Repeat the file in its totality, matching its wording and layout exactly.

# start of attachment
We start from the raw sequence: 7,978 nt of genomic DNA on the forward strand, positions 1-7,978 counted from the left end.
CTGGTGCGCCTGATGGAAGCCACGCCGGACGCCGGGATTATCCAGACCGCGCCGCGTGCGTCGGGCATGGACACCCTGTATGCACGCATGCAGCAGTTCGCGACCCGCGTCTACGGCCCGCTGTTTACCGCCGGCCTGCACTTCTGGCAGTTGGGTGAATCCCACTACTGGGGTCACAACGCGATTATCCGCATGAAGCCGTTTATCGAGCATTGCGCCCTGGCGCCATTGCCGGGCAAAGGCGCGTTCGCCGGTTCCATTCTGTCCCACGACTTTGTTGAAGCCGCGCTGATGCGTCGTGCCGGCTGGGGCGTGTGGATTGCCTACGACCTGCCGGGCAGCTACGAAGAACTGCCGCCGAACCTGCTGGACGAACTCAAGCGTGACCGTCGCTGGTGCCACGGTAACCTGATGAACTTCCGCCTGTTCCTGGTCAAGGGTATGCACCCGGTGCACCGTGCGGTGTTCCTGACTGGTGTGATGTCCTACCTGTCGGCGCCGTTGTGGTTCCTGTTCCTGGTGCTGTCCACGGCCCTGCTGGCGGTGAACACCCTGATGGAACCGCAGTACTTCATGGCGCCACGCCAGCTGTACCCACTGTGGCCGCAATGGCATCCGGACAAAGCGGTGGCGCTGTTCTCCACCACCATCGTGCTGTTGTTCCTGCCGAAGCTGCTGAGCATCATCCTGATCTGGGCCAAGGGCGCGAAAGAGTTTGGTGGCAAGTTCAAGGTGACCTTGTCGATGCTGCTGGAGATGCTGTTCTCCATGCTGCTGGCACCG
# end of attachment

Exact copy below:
We start from the raw sequence: 7,978 nt of genomic DNA on the forward strand, positions 1-7,978 counted from the left end.
CTGGTGCGCCTGATGGAAGCCACGCCGGACGCCGGGATTATCCAGACCGCGCCGCGTGCGTCGGGCATGGACACCCTGTATGCACGCATGCAGCAGTTCGCGACCCGCGTCTACGGCCCGCTGTTTACCGCCGGCCTGCACTTCTGGCAGTTGGGTGAATCCCACTACTGGGGTCACAACGCGATTATCCGCATGAAGCCGTTTATCGAGCATTGCGCCCTGGCGCCATTGCCGGGCAAAGGCGCGTTCGCCGGTTCCATTCTGTCCCACGACTTTGTTGAAGCCGCGCTGATGCGTCGTGCCGGCTGGGGCGTGTGGATTGCCTACGACCTGCCGGGCAGCTACGAAGAACTGCCGCCGAACCTGCTGGACGAACTCAAGCGTGACCGTCGCTGGTGCCACGGTAACCTGATGAACTTCCGCCTGTTCCTGGTCAAGGGTATGCACCCGGTGCACCGTGCGGTGTTCCTGACTGGTGTGATGTCCTACCTGTCGGCGCCGTTGTGGTTCCTGTTCCTGGTGCTGTCCACGGCCCTGCTGGCGGTGAACACCCTGATGGAACCGCAGTACTTCATGGCGCCACGCCAGCTGTACCCACTGTGGCCGCAATGGCATCCGGACAAAGCGGTGGCGCTGTTCTCCACCACCATCGTGCTGTTGTTCCTGCCGAAGCTGCTGAGCATCATCCTGATCTGGGCCAAGGGCGCGAAAGAGTTTGGTGGCAAGTTCAAGGTGACCTTGTCGATGCTGCTGGAGATGCTGTTCTCCATGCTGCTGGCACCG